I'm too far from sea for shipwrecks. Here, the yachts knot themselves in circles, so the party never ends. It's just a matter of stepping to the next vessel when company gets old or the alcohol runs low. Elsewhere, skiers trail behind small engines, drone during the most important part of the wedding ceremony. At a certain time of day, they seem to glide on sunshine instead of water. All eyes are on the bride and groom, but he--a groomsman and my date--looks out on the lake in the same way some fortune tellers look into a cup of tea to read the leaves.
Where is he?
The day before, I'd accompanied him to the tux store for the final fitting. I sat on a couch and waited. Frat boys with faux hawks spilled out of dressing rooms, already high on the idea of sowing their wild oats. I busied myself looking at the technicolor vests and posters of grooms serenading their brides on guitar. A little boy with bed hair ran around the room as him mom and dad got ready for their big day. He had red hair and skin so pale I thought I could see through it.
When he came out, the woman looked down at her clipboard. She noted his weight loss from the initial fitting. He required new pants, and the woman cinched his vest as tight as it would go. He paid the lady and left with a body bag draped over his arm. "Are you all right?" he kept asking.
He's the one who wasn't eating. And I kept thinking, I wish it was as easy to make him happy as it was for the mother of that pale-skinned boy. When he'd fallen and skinned his knee on the tux store carpet, all it had taken was a box of animal crackers in the shape of a cage.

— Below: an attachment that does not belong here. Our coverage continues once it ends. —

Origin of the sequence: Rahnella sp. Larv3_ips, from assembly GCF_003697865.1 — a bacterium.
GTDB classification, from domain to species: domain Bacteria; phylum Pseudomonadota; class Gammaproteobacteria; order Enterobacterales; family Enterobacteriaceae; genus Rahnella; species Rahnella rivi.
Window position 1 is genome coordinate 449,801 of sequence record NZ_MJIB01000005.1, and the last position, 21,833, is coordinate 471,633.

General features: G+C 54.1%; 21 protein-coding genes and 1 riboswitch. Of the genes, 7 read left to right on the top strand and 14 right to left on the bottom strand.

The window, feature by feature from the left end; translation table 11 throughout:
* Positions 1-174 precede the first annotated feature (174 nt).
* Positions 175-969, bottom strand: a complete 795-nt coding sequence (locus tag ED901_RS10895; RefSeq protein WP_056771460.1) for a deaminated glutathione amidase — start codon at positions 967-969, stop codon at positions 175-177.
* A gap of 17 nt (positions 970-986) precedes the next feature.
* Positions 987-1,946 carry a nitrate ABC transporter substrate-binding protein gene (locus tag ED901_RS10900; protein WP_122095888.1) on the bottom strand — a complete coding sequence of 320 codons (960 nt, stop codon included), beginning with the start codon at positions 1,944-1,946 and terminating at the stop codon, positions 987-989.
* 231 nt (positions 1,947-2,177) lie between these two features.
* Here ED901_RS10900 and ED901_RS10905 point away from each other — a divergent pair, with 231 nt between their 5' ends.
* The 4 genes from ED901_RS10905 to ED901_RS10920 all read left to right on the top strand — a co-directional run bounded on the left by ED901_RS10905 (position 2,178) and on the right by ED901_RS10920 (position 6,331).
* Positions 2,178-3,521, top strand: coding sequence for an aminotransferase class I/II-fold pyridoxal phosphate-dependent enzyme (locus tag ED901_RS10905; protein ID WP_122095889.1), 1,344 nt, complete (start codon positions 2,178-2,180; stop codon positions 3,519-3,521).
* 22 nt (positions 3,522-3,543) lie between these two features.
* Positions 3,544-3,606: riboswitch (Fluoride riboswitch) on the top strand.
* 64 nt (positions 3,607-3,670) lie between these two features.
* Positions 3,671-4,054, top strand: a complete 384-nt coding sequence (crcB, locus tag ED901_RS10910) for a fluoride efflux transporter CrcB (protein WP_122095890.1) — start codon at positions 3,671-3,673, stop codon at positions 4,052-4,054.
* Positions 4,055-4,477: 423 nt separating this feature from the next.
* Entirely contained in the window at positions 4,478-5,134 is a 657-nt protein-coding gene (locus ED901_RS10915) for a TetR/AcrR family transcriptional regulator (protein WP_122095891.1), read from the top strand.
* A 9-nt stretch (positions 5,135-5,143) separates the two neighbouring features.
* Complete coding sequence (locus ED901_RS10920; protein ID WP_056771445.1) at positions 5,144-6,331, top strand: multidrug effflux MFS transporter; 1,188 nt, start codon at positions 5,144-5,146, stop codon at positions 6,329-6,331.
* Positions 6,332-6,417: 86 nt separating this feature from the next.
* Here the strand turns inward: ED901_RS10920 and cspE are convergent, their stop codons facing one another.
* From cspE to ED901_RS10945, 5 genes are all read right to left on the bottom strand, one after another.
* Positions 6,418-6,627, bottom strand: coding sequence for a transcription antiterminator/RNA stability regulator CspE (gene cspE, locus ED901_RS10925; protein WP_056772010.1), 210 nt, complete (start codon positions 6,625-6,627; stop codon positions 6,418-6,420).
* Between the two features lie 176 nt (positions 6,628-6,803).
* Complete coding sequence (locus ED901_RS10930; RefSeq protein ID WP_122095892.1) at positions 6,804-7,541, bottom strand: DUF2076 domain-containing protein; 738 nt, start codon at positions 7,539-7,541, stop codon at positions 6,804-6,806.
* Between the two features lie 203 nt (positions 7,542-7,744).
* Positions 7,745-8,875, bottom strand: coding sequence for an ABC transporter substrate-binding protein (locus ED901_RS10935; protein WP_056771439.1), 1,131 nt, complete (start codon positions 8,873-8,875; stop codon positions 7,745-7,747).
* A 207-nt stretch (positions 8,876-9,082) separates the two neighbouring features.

I had nothing of the kind in the car. No remedies. I imagined feeding that hurt, that gauntness like we had fed the car earlier, stuffing it with backpacks, tents, sleeping bags, and a box full of booze that rattled and chinked when we took corners too quickly.
And it seemed the drive was all corners if that was possible.
When we arrived, he unpacked a bottle of tequila first. He took a pull and grimaced a bit until it turned smooth behind his lips. "Ready?" he asked. And we walked hand in hand down that gravel path to where it was all happening. The camp had been double booked, wedding party and bible camp. Activities were oddly parallel. In some cabin, foal-legged pre-teens were turning yarn into eyes of God, while the women were arranging sunflowers in blue vases.
Beneath a neon cross, children were pledging their love for God and their crushes on fellow campers. And we had our own neon. We called it the moon, and we swam beneath it the night of the wedding. He was no longer looking out across the water to avoid
it. He was wincing across sharp rocks until he'd reached the deep with me--the deep where the rocks turn smooth, where the water turns inexplicably warm, where the past is as distant as the shore, and in the arms of the right person, shipwrecks are the stuff of children's books: the pirates are on some page you've already turned, and treasure glints on some future page.